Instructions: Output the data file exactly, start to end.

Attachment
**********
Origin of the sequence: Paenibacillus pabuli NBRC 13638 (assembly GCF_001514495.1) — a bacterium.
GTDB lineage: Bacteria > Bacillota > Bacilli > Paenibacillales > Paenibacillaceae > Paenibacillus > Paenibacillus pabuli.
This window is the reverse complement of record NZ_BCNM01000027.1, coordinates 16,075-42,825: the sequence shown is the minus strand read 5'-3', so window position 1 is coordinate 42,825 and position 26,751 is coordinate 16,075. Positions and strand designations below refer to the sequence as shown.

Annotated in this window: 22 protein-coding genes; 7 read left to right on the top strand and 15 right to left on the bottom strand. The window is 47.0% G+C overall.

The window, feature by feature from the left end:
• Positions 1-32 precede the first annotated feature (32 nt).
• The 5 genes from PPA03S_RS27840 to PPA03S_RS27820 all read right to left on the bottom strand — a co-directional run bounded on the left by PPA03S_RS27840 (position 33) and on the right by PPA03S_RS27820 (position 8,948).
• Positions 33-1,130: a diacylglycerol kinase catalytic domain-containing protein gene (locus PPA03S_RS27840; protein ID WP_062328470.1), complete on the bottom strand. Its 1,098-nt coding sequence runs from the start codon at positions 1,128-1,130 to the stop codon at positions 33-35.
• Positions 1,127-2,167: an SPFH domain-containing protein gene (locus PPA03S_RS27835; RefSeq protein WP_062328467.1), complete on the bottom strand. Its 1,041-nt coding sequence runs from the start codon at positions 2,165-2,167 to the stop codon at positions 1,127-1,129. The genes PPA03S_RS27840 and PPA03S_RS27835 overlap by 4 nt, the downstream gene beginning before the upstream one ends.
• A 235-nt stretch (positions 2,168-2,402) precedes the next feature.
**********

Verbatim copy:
Origin of the sequence: Paenibacillus pabuli NBRC 13638 (assembly GCF_001514495.1) — a bacterium.
GTDB lineage: Bacteria > Bacillota > Bacilli > Paenibacillales > Paenibacillaceae > Paenibacillus > Paenibacillus pabuli.
This window is the reverse complement of record NZ_BCNM01000027.1, coordinates 16,075-42,825: the sequence shown is the minus strand read 5'-3', so window position 1 is coordinate 42,825 and position 26,751 is coordinate 16,075. Positions and strand designations below refer to the sequence as shown.

Annotated in this window: 22 protein-coding genes; 7 read left to right on the top strand and 15 right to left on the bottom strand. The window is 47.0% G+C overall.

The window, feature by feature from the left end:
• Positions 1-32 precede the first annotated feature (32 nt).
• The 5 genes from PPA03S_RS27840 to PPA03S_RS27820 all read right to left on the bottom strand — a co-directional run bounded on the left by PPA03S_RS27840 (position 33) and on the right by PPA03S_RS27820 (position 8,948).
• Positions 33-1,130: a diacylglycerol kinase catalytic domain-containing protein gene (locus PPA03S_RS27840; protein ID WP_062328470.1), complete on the bottom strand. Its 1,098-nt coding sequence runs from the start codon at positions 1,128-1,130 to the stop codon at positions 33-35.
• Positions 1,127-2,167: an SPFH domain-containing protein gene (locus PPA03S_RS27835; RefSeq protein WP_062328467.1), complete on the bottom strand. Its 1,041-nt coding sequence runs from the start codon at positions 2,165-2,167 to the stop codon at positions 1,127-1,129. The genes PPA03S_RS27840 and PPA03S_RS27835 overlap by 4 nt, the downstream gene beginning before the upstream one ends.
• A 235-nt stretch (positions 2,168-2,402) precedes the next feature.